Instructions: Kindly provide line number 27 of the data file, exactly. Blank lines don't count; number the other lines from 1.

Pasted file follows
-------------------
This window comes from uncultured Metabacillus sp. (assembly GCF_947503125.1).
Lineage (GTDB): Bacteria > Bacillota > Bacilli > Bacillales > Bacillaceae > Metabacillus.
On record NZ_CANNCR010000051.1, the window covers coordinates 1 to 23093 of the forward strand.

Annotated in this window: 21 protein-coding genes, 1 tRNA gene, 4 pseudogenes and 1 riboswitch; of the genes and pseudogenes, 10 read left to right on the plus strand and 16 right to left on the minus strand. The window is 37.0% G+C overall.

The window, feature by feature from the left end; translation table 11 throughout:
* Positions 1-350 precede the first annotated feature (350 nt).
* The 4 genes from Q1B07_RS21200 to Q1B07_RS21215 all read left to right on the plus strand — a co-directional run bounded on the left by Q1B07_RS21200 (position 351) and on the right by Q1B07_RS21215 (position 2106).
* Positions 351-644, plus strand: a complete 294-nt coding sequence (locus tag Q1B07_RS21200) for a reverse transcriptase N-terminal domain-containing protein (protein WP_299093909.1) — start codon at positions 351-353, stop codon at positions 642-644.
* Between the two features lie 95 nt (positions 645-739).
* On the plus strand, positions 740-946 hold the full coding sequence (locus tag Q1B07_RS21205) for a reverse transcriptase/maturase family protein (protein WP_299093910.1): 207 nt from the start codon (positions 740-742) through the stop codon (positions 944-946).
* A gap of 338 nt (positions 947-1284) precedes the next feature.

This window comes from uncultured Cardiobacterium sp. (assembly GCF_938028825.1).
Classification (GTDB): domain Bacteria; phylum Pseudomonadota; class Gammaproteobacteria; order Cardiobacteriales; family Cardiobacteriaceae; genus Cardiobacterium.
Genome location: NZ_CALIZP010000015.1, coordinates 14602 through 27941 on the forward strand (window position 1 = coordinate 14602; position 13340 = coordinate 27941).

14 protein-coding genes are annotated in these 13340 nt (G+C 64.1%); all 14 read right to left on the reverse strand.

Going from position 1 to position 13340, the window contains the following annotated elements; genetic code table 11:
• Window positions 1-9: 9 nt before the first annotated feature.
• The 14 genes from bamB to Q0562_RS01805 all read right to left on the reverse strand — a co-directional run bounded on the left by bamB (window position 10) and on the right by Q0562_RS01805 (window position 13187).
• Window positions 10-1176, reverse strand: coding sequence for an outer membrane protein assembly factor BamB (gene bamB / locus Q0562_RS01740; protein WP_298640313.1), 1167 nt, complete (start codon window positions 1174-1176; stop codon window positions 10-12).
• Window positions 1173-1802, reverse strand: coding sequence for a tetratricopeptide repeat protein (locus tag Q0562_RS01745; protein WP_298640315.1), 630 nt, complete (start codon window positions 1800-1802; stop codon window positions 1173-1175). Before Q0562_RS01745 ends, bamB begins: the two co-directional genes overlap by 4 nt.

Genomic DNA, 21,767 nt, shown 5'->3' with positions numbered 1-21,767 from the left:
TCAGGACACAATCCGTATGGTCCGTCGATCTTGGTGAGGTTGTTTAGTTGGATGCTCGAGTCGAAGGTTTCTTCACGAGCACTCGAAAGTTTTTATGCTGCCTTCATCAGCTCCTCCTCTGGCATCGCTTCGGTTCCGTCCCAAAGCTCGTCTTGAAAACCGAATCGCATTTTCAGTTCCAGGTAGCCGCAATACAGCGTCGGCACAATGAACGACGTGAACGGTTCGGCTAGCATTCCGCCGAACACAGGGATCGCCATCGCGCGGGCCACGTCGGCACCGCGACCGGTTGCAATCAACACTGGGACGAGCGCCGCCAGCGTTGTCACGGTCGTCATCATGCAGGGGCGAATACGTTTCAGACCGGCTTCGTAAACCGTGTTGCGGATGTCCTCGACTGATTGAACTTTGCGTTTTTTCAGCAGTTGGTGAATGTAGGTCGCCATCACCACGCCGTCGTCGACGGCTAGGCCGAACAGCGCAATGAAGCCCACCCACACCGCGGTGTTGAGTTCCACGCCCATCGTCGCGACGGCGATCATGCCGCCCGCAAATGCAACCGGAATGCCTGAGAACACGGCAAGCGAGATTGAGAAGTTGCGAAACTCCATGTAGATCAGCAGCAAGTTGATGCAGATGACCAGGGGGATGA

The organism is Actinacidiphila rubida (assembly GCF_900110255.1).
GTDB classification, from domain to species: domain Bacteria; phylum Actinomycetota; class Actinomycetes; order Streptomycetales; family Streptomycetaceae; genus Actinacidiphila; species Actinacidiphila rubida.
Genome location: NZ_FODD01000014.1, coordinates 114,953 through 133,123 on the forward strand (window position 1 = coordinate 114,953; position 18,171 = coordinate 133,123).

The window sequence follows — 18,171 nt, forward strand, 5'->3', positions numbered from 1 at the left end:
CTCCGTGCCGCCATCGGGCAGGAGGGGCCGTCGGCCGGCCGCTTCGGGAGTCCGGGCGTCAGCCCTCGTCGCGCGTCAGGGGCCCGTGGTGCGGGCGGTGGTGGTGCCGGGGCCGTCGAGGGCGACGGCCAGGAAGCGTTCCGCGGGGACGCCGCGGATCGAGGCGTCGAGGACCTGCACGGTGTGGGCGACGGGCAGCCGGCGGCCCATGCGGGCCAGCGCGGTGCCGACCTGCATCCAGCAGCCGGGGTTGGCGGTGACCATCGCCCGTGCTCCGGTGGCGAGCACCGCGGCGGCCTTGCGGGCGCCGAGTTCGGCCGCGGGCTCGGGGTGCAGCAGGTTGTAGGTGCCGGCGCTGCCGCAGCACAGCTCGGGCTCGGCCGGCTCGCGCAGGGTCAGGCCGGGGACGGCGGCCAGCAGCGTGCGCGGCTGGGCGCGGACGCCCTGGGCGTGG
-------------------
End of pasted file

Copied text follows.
CTCCGTGCCGCCATCGGGCAGGAGGGGCCGTCGGCCGGCCGCTTCGGGAGTCCGGGCGTCAGCCCTCGTCGCGCGTCAGGGGCCCGTGGTGCGGGCGGTGGTGGTGCCGGGGCCGTCGAGGGCGACGGCCAGGAAGCGTTCCGCGGGGACGCCGCGGATCGAGGCGTCGAGGACCTGCACGGTGTGGGCGACGGGCAGCCGGCGGCCCATGCGGGCCAGCGCGGTGCCGACCTGCATCCAGCAGCCGGGGTTGGCGGTGACCATCGCCCGTGCTCCGGTGGCGAGCACCGCGGCGGCCTTGCGGGCGCCGAGTTCGGCCGCGGGCTCGGGGTGCAGCAGGTTGTAGGTGCCGGCGCTGCCGCAGCACAGCTCGGGCTCGGCCGGCTCGCGCAGGGTCAGGCCGGGGACGGCGGCCAGCAGCGTGCGCGGCTGGGCGCGGACGCCCTGGGCGTGG